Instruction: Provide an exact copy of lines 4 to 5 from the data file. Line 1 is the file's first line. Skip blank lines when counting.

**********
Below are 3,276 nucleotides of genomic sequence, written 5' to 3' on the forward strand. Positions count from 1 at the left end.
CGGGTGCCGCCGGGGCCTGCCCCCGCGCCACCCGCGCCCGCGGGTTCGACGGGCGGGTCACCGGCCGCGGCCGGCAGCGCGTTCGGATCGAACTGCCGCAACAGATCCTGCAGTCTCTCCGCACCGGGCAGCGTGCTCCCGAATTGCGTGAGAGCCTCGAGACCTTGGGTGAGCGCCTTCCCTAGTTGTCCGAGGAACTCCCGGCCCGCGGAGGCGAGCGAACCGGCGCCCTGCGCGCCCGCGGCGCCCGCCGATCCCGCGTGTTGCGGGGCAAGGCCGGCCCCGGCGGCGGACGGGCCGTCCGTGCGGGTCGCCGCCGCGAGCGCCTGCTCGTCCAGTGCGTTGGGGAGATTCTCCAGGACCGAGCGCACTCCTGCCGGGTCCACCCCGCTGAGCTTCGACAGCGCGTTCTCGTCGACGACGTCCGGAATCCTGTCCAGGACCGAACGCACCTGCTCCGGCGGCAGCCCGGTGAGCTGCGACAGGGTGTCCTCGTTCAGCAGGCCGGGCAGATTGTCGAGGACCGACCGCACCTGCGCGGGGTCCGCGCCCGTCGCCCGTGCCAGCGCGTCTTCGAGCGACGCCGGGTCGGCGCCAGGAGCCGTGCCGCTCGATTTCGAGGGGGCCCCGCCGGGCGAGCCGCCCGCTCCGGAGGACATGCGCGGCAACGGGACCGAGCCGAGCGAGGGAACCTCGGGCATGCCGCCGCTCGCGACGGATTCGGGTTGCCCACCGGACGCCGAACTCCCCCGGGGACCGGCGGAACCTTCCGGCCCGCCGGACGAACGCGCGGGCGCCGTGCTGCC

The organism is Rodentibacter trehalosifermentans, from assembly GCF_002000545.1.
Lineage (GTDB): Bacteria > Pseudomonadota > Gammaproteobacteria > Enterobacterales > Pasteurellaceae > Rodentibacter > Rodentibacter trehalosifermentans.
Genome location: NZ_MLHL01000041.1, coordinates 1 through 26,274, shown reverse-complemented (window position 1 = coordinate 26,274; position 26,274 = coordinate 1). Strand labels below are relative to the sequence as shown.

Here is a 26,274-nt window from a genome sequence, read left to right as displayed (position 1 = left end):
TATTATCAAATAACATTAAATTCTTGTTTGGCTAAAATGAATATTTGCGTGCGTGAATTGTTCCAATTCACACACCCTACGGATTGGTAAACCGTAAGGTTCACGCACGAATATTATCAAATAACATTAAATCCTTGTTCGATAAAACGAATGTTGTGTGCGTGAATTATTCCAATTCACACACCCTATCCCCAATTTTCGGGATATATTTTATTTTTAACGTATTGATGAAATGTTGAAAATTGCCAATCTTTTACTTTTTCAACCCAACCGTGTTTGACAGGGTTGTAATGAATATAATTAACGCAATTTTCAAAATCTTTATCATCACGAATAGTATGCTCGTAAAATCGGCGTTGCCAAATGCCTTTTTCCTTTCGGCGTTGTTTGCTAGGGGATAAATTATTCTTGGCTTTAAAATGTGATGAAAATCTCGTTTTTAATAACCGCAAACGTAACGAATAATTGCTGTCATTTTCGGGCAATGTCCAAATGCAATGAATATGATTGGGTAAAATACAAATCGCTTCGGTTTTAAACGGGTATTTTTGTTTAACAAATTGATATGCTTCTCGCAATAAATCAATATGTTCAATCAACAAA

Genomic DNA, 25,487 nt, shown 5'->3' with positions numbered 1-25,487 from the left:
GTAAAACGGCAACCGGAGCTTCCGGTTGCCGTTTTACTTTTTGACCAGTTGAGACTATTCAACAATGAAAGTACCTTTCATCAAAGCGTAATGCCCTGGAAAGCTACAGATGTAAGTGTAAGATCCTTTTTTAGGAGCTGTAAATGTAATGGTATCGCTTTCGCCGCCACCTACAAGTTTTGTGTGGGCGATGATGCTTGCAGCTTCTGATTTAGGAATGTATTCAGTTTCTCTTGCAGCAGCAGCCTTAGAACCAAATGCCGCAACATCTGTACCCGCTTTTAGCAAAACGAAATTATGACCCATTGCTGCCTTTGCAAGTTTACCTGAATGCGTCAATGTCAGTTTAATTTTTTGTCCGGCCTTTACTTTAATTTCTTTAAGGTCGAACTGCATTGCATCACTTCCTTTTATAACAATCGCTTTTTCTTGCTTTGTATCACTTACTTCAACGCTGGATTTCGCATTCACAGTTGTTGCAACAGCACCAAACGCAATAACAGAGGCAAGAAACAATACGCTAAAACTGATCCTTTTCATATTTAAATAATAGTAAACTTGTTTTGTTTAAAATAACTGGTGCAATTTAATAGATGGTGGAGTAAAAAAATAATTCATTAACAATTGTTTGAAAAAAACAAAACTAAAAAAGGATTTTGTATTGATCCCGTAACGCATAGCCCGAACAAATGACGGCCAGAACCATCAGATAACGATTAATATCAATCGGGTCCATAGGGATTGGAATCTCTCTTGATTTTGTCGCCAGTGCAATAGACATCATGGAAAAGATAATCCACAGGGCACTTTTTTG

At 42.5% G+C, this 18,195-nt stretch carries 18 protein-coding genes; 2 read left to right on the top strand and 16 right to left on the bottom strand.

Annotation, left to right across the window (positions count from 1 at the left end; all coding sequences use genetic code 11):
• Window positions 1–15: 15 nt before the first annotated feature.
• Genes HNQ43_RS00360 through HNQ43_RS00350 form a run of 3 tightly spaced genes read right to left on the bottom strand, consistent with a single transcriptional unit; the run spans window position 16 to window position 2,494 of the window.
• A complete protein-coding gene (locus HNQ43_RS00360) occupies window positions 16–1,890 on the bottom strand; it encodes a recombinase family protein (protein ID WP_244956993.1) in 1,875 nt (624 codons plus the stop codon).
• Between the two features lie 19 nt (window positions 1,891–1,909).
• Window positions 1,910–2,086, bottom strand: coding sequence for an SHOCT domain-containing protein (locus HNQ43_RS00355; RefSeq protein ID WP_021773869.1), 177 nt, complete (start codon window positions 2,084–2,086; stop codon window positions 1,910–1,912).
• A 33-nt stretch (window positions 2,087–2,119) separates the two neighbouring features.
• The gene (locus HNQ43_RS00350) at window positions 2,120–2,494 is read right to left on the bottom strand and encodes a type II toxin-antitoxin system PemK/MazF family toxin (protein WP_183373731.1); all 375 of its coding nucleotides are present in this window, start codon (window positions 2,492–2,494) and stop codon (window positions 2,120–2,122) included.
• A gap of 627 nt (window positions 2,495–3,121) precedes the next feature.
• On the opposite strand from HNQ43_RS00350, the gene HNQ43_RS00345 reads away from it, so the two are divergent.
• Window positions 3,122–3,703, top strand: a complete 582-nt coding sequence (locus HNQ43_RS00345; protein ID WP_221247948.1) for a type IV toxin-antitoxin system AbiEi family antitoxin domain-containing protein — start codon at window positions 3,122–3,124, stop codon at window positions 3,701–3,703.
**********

Lineage (GTDB): Bacteria > Pseudomonadota > Gammaproteobacteria > Enterobacterales > Pasteurellaceae > Rodentibacter > Rodentibacter trehalosifermentans.
Genome location: NZ_MLHL01000041.1, coordinates 1 through 26,274, shown reverse-complemented (window position 1 = coordinate 26,274; position 26,274 = coordinate 1). Strand labels below are relative to the sequence as shown.